Election and vaccine conspiracies abound in Assembly Committee on Constitution and Ethics hearing

By: - January 6, 2022 6:29 am
Right-wing protesters gather outside the Maricopa County Elections Department on Nov. 4, 2020, demanding that all ballots for Donald Trump be counted. Inside the building, election workers were busy counting hundreds of thousands of ballots. Photo by Jerod MacDonald-Evoy | Arizona Mirror

Right-wing protesters gather outside the Maricopa County Elections Department on Nov. 4, 2020, demanding that all ballots for Donald Trump be counted. Inside the building, election workers were busy counting hundreds of thousands of ballots. Photo by Jerod MacDonald-Evoy | Arizona Mirror

In a public hearing of the Wisconsin Assembly Committee on Constitution and Ethics on Wednesday, Republicans agreed with and shared conspiracy theories and misinformation about a variety of topics, disparaging the state’s election security and the effectiveness of vaccines against COVID-19. 

The committee held hearings on a resolution that would start the process for amending the state constitution’s provision concerning  who is qualified to vote and a bill that would allow people who have been infected with COVID-19 to use their so-called “natural immunity” to bypass vaccine and testing mandates. 

Also on the committee’s agenda was a joint resolution that would call for a convention of states that would propose an amendment to the U.S. Constitution that would permanently set the number of justices on the Supreme Court at nine. The committee did not address this resolution. 

With just two Democrats on the committee, who were frequently not in the room or remained silent during the discussions, the committee’s deliberations ramped up as members of the public and representatives went back and forth repeating right-wing theories about two of the most controversial issues of the last year. 

Assembly Joint Resolution 54 begins the process to amend the state’s constitution. To amend the constitution, the resolution would need to be approved by two consecutive Legislatures and then by a majority of votes in a general election.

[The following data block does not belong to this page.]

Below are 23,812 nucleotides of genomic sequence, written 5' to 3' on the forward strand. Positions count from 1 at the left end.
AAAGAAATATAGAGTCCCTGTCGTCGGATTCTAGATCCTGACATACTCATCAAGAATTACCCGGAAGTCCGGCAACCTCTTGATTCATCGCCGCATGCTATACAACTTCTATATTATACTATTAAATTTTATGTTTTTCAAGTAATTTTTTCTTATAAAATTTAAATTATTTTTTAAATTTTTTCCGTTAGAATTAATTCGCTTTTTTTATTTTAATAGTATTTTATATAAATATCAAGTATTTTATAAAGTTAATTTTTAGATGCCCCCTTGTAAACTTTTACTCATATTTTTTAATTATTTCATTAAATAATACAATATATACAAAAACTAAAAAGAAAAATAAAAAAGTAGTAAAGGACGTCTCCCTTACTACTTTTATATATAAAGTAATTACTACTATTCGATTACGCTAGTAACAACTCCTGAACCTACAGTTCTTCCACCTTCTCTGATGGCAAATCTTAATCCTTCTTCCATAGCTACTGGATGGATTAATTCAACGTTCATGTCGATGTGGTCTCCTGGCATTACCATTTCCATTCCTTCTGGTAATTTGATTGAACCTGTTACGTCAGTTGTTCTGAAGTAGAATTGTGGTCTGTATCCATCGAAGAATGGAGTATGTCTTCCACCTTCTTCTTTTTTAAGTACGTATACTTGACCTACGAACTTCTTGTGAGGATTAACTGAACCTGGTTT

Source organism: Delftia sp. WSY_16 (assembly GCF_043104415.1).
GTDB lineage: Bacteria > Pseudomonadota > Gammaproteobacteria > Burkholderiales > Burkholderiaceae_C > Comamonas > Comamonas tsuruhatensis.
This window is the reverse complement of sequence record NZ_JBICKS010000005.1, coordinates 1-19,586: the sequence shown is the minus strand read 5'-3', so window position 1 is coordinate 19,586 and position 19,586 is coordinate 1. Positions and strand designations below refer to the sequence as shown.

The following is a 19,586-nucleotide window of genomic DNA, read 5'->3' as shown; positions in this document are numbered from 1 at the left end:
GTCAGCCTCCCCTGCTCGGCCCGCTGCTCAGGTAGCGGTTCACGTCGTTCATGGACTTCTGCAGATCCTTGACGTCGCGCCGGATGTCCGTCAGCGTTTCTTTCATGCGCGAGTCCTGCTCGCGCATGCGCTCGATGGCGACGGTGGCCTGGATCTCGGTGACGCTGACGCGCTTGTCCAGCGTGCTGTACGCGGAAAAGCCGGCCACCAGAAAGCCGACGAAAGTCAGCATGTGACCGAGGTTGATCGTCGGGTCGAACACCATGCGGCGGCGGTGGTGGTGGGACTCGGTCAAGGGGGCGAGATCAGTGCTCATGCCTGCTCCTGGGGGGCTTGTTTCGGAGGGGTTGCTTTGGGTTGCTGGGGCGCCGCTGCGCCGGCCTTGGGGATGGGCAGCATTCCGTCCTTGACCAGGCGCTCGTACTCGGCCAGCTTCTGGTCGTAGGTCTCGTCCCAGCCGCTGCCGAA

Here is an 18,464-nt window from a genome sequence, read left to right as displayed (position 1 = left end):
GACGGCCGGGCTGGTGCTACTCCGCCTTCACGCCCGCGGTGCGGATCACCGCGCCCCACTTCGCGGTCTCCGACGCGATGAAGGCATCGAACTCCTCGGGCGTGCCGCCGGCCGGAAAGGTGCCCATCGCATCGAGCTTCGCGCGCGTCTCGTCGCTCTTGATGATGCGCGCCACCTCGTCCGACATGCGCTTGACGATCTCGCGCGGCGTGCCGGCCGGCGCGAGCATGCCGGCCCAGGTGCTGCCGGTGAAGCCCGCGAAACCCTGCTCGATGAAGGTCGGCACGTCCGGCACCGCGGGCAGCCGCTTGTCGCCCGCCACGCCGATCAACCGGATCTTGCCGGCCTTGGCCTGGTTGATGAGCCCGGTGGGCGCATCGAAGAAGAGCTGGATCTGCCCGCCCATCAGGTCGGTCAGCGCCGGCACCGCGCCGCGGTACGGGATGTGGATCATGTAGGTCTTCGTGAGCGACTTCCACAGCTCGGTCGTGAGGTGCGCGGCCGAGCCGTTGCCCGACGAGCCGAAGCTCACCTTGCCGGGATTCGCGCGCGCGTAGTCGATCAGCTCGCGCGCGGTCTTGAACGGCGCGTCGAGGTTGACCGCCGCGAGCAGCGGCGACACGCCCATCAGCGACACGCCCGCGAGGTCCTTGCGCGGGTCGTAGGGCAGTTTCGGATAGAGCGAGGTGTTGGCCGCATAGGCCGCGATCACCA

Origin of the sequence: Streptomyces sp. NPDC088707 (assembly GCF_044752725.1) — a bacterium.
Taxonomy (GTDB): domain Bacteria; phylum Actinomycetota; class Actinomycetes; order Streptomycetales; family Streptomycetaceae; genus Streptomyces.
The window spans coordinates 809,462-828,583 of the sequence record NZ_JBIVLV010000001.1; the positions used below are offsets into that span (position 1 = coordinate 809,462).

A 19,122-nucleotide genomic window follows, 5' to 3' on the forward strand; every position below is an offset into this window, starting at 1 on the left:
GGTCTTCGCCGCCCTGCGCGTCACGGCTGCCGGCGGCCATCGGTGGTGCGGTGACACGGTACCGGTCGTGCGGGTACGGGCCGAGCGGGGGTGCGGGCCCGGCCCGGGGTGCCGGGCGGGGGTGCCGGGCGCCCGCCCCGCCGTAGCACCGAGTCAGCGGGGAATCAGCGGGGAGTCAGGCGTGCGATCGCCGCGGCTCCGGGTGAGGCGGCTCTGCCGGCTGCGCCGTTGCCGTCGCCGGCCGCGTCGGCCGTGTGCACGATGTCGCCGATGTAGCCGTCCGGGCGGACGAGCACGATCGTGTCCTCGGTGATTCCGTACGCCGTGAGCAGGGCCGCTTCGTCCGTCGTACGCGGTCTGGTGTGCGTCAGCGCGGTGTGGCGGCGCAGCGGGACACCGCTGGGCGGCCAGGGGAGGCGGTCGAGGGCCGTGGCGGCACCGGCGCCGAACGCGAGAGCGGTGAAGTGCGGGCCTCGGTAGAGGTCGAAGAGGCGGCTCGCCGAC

The resolution, introduced by Assembly Majority Leader Jim Steineke (R-Kaukauna), would change one word in the state’s constitution. 

Currently, the constitution says that “Every United States citizen age 18 or older who is a resident of an election district in this state is a qualified elector of that district.” If amended under the resolution, the constitution would say “Only a United States citizen age 18 or older who is a resident of an election district in this state is a qualified elector of that district.” 

A staff member for the Legislative Council at the hearing said that this provision has been in the state’s constitution in some form since the 1880s. 

Republicans say this change is necessary because a few municipalities in other states, such as San Francisco, have changed their laws to allow non-citizen residents to vote in local elections. Even with these local laws, noncitizens are not able to vote in state or federal elections in those municipalities. 

Members of the public and Republicans used conspiracies about the 2020 election as a catalyst for the constitutional amendment — even though they admitted that it won’t functionally change anything about how elections are administered in the state. 

“A large amount of the country is concerned about the last election,” one speaker stated as her reason for supporting the amendment. 

Rep. Chuck Wichgers (R-Muskego), the committee’s chairman, said repeatedly that the amendment is required because he wants to counter the belief that every vote should count, saying repeatedly that’s a “narrative” that isn’t necessarily true. 

“We see that the narrative of ‘We have to count every vote’ has really gotten some legs,” Wichgers said. 

Later in the hearing, Rep. Gary Hebl (D-Sun Prairie) asked Wichgers if he could name any examples of noncitizens voting in Wisconsin. Wichgers didn’t answer the question, but did say Wisconsin has been inundated with immigrants and refugees. 

“But I think some of my colleagues could share some of the stories with you about what’s happened in the state of Wisconsin over the last year with open borders, and refugees coming to our country in the thousands,” Wichgers said.

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Henry Redman
Henry Redman

Henry Redman is a staff reporter for the Wisconsin Examiner who focuses on covering Wisconsin's towns and rural areas. He previously covered crime and courts at the Daily Jefferson County Union. A lifelong Midwesterner, he was born in Cleveland, Ohio and graduated from Loyola University Chicago with a degree in journalism in May 2019.

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